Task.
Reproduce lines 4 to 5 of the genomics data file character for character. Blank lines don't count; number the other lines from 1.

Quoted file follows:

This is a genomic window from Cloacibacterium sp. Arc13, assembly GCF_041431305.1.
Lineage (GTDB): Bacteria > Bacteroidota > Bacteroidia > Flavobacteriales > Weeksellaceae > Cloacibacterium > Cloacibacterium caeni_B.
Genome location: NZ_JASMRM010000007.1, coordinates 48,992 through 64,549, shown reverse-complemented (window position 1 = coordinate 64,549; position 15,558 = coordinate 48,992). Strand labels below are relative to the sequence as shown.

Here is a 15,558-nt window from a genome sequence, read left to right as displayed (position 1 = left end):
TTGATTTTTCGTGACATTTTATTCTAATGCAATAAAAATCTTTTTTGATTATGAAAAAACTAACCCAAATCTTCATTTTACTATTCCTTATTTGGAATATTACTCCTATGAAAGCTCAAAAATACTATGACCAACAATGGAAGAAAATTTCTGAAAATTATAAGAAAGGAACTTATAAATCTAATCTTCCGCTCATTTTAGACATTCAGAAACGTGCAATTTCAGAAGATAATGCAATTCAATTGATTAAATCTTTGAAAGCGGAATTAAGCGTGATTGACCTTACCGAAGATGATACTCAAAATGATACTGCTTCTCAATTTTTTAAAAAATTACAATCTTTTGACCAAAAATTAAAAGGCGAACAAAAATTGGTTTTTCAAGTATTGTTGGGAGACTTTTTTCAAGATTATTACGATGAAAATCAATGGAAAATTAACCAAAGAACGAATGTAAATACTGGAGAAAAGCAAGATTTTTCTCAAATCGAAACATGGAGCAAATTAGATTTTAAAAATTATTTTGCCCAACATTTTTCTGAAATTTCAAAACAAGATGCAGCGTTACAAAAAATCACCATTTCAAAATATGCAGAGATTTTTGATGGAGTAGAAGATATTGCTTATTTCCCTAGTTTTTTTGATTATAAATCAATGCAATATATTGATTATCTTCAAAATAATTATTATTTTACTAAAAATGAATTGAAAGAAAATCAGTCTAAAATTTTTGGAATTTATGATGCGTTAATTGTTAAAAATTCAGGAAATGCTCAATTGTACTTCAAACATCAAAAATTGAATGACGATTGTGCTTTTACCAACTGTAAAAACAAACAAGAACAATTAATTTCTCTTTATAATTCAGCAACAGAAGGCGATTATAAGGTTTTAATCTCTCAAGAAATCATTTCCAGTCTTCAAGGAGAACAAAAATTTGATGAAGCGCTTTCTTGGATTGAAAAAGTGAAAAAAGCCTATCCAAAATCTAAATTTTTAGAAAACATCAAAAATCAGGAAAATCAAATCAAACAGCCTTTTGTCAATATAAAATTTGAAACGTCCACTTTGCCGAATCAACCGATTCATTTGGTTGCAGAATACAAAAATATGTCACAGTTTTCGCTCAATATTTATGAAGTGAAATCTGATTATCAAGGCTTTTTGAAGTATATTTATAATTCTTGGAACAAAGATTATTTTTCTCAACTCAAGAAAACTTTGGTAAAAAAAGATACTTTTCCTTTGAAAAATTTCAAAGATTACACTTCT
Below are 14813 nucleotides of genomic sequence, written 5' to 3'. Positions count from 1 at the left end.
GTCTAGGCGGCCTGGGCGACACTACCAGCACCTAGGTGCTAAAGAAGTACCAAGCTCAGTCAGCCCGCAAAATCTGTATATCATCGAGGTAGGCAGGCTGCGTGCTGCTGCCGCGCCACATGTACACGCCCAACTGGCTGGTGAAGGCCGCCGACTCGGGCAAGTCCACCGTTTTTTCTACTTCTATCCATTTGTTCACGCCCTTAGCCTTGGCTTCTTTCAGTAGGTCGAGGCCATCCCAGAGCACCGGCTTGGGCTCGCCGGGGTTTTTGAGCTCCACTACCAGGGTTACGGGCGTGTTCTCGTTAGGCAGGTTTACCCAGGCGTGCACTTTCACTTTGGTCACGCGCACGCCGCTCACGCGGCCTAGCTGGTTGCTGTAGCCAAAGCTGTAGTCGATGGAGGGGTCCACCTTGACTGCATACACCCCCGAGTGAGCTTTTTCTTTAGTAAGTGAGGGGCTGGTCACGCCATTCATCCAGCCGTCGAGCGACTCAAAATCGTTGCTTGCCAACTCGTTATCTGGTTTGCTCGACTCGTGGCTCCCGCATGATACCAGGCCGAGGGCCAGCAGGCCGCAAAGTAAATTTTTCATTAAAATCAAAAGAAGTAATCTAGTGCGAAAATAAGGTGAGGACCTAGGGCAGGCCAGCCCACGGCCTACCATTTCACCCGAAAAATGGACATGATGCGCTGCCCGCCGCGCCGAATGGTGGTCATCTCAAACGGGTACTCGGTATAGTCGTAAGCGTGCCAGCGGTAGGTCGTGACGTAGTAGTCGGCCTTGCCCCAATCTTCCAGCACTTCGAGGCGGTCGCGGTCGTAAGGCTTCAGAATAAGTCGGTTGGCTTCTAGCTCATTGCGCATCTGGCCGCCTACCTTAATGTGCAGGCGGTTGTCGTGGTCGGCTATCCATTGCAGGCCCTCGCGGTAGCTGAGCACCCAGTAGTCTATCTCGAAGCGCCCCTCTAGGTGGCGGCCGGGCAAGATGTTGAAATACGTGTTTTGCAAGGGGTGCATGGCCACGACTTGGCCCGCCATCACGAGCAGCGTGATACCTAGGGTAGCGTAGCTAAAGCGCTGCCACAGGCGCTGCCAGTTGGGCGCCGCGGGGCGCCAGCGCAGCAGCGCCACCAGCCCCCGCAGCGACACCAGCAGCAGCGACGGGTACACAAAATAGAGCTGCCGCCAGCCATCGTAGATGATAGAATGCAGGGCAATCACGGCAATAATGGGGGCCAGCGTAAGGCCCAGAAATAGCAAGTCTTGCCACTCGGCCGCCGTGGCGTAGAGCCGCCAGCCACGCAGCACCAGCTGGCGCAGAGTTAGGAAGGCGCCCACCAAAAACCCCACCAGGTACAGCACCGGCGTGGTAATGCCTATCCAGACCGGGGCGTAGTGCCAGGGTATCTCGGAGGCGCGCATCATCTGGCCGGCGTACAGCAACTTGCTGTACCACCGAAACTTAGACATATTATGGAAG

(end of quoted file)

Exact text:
Here is a 15,558-nt window from a genome sequence, read left to right as displayed (position 1 = left end):
TTGATTTTTCGTGACATTTTATTCTAATGCAATAAAAATCTTTTTTGATTATGAAAAAACTAACCCAAATCTTCATTTTACTATTCCTTATTTGGAATATTACTCCTATGAAAGCTCAAAAATACTATGACCAACAATGGAAGAAAATTTCTGAAAATTATAAGAAAGGAACTTATAAATCTAATCTTCCGCTCATTTTAGACATTCAGAAACGTGCAATTTCAGAAGATAATGCAATTCAATTGATTAAATCTTTGAAAGCGGAATTAAGCGTGATTGACCTTACCGAAGATGATACTCAAAATGATACTGCTTCTCAATTTTTTAAAAAATTACAATCTTTTGACCAAAAATTAAAAGGCGAACAAAAATTGGTTTTTCAAGTATTGTTGGGAGACTTTTTTCAAGATTATTACGATGAAAATCAATGGAAAATTAACCAAAGAACGAATGTAAATACTGGAGAAAAGCAAGATTTTTCTCAAATCGAAACATGGAGCAAATTAGATTTTAAAAATTATTTTGCCCAACATTTTTCTGAAATTTCAAAACAAGATGCAGCGTTACAAAAAATCACCATTTCAAAATATGCAGAGATTTTTGATGGAGTAGAAGATATTGCTTATTTCCCTAGTTTTTTTGATTATAAATCAATGCAATATATTGATTATCTTCAAAATAATTATTATTTTACTAAAAATGAATTGAAAGAAAATCAGTCTAAAATTTTTGGAATTTATGATGCGTTAATTGTTAAAAATTCAGGAAATGCTCAATTGTACTTCAAACATCAAAAATTGAATGACGATTGTGCTTTTACCAACTGTAAAAACAAACAAGAACAATTAATTTCTCTTTATAATTCAGCAACAGAAGGCGATTATAAGGTTTTAATCTCTCAAGAAATCATTTCCAGTCTTCAAGGAGAACAAAAATTTGATGAAGCGCTTTCTTGGATTGAAAAAGTGAAAAAAGCCTATCCAAAATCTAAATTTTTAGAAAACATCAAAAATCAGGAAAATCAAATCAAACAGCCTTTTGTCAATATAAAATTTGAAACGTCCACTTTGCCGAATCAACCGATTCATTTGGTTGCAGAATACAAAAATATGTCACAGTTTTCGCTCAATATTTATGAAGTGAAATCTGATTATCAAGGCTTTTTGAAGTATATTTATAATTCTTGGAACAAAGATTATTTTTCTCAACTCAAGAAAACTTTGGTAAAAAAAGATACTTTTCCTTTGAAAAATTTCAAAGATTACACTTCT